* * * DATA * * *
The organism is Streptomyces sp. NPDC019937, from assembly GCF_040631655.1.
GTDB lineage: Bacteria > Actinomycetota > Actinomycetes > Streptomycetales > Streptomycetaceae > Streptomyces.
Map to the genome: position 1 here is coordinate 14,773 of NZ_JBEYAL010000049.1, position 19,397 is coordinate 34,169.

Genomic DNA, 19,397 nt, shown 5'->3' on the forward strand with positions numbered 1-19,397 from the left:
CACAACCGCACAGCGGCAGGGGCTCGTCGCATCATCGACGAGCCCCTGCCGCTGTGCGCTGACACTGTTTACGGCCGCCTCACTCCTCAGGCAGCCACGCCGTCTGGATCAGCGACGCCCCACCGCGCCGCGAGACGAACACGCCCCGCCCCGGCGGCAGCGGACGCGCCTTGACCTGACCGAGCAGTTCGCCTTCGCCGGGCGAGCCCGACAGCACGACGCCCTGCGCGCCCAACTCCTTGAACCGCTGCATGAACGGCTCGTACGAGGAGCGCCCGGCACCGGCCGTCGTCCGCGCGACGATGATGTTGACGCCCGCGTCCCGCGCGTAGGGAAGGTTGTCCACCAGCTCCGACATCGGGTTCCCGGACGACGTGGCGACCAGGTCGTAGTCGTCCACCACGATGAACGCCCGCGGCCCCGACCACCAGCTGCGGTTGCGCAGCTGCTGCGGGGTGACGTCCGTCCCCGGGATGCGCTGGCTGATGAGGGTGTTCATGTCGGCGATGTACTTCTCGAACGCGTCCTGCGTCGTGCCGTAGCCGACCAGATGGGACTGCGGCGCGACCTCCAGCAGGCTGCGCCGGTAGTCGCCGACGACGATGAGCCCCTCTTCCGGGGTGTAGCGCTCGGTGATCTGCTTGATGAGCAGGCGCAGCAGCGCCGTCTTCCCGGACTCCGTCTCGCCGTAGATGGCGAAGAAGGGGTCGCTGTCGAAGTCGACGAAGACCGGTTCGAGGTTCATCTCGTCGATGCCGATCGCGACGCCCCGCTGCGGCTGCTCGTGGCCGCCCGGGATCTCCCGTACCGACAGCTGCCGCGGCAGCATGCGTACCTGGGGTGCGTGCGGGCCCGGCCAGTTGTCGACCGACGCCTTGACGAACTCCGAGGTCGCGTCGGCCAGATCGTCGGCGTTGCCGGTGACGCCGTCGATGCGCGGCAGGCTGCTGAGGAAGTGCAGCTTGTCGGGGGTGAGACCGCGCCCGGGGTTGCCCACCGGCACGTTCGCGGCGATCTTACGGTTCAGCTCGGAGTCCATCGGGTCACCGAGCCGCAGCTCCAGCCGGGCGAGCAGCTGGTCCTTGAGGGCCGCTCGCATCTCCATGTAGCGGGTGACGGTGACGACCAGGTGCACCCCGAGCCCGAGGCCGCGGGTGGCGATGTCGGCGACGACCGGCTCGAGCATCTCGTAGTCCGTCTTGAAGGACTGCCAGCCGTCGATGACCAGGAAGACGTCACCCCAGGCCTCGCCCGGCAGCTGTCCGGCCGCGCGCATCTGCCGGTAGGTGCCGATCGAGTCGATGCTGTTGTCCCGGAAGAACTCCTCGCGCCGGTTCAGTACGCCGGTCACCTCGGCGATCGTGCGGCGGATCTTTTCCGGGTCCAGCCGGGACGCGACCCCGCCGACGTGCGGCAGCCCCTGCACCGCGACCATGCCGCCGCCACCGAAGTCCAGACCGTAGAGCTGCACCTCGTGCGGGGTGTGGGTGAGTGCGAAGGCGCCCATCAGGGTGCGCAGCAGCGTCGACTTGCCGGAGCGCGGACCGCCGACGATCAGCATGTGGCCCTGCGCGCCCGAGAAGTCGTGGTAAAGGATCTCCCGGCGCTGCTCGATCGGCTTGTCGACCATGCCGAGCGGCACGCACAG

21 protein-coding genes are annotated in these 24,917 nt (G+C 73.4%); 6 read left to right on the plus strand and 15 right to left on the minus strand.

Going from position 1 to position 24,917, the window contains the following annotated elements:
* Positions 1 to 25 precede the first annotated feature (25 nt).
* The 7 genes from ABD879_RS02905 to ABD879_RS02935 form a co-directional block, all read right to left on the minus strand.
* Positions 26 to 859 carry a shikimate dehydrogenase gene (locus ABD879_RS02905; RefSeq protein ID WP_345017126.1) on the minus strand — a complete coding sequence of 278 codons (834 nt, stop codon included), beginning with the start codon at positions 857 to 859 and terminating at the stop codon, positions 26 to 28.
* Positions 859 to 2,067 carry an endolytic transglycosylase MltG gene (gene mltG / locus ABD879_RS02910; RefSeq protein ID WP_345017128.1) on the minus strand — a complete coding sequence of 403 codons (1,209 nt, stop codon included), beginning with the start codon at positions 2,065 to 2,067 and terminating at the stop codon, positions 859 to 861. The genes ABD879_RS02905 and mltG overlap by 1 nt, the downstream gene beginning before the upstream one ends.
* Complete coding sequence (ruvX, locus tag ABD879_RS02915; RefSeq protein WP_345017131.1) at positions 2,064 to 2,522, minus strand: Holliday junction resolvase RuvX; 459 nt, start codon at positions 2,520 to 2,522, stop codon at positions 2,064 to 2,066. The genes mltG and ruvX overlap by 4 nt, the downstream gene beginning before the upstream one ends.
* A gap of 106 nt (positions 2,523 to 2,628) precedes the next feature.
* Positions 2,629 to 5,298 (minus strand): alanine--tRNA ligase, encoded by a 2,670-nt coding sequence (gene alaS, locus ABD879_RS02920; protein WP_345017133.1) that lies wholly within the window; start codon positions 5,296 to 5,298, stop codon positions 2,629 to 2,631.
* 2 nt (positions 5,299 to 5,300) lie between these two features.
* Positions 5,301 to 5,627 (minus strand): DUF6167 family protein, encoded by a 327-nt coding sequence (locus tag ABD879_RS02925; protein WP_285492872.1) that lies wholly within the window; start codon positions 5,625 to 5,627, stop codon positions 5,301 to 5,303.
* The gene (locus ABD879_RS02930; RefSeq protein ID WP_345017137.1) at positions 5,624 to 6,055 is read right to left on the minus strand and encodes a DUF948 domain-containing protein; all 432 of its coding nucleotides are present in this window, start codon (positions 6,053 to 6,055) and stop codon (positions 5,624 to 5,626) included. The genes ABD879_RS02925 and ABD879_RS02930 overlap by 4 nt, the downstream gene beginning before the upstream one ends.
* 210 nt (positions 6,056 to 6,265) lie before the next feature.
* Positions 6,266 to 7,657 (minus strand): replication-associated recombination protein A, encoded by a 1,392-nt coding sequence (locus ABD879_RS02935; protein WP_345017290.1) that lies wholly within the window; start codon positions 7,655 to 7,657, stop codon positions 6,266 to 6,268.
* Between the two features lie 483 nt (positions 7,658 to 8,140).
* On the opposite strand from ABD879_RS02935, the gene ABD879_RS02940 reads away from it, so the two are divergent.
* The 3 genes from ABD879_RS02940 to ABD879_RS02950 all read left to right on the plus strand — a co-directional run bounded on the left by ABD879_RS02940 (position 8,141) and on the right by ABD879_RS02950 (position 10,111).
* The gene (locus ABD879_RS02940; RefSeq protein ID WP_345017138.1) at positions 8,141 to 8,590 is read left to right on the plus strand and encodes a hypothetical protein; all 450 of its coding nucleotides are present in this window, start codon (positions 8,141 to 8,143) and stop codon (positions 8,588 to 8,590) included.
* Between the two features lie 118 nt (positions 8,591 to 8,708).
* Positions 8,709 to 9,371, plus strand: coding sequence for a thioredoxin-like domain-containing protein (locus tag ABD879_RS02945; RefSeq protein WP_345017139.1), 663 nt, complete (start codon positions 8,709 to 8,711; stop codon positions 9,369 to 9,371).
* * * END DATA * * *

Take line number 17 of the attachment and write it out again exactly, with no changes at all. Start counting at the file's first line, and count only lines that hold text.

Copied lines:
* The gene (locus ABD879_RS02930; RefSeq protein ID WP_345017137.1) at positions 5,624 to 6,055 is read right to left on the minus strand and encodes a DUF948 domain-containing protein; all 432 of its coding nucleotides are present in this window, start codon (positions 6,053 to 6,055) and stop codon (positions 5,624 to 5,626) included. The genes ABD879_RS02925 and ABD879_RS02930 overlap by 4 nt, the downstream gene beginning before the upstream one ends.